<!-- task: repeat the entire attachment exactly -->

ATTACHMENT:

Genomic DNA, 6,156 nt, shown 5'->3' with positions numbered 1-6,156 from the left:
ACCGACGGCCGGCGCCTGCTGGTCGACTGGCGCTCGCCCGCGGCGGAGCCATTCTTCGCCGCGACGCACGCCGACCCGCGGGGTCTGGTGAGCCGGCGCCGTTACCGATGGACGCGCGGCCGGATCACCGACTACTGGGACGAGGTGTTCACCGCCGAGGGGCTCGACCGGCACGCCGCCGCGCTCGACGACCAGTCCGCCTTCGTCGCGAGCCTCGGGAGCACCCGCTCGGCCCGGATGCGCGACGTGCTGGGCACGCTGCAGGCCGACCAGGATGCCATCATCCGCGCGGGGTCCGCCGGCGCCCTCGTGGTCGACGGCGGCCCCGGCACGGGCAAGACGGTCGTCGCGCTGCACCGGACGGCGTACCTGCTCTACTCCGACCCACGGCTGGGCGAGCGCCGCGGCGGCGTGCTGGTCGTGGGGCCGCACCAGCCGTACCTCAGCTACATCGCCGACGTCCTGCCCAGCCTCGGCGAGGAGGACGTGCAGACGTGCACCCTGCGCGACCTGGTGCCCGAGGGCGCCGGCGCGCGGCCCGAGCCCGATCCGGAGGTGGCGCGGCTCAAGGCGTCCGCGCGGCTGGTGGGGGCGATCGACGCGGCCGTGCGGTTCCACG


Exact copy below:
Genomic DNA, 6,156 nt, shown 5'->3' with positions numbered 1-6,156 from the left:
ACCGACGGCCGGCGCCTGCTGGTCGACTGGCGCTCGCCCGCGGCGGAGCCATTCTTCGCCGCGACGCACGCCGACCCGCGGGGTCTGGTGAGCCGGCGCCGTTACCGATGGACGCGCGGCCGGATCACCGACTACTGGGACGAGGTGTTCACCGCCGAGGGGCTCGACCGGCACGCCGCCGCGCTCGACGACCAGTCCGCCTTCGTCGCGAGCCTCGGGAGCACCCGCTCGGCCCGGATGCGCGACGTGCTGGGCACGCTGCAGGCCGACCAGGATGCCATCATCCGCGCGGGGTCCGCCGGCGCCCTCGTGGTCGACGGCGGCCCCGGCACGGGCAAGACGGTCGTCGCGCTGCACCGGACGGCGTACCTGCTCTACTCCGACCCACGGCTGGGCGAGCGCCGCGGCGGCGTGCTGGTCGTGGGGCCGCACCAGCCGTACCTCAGCTACATCGCCGACGTCCTGCCCAGCCTCGGCGAGGAGGACGTGCAGACGTGCACCCTGCGCGACCTGGTGCCCGAGGGCGCCGGCGCGCGGCCCGAGCCCGATCCGGAGGTGGCGCGGCTCAAGGCGTCCGCGCGGCTGGTGGGGGCGATCGACGCGGCCGTGCGGTTCCACG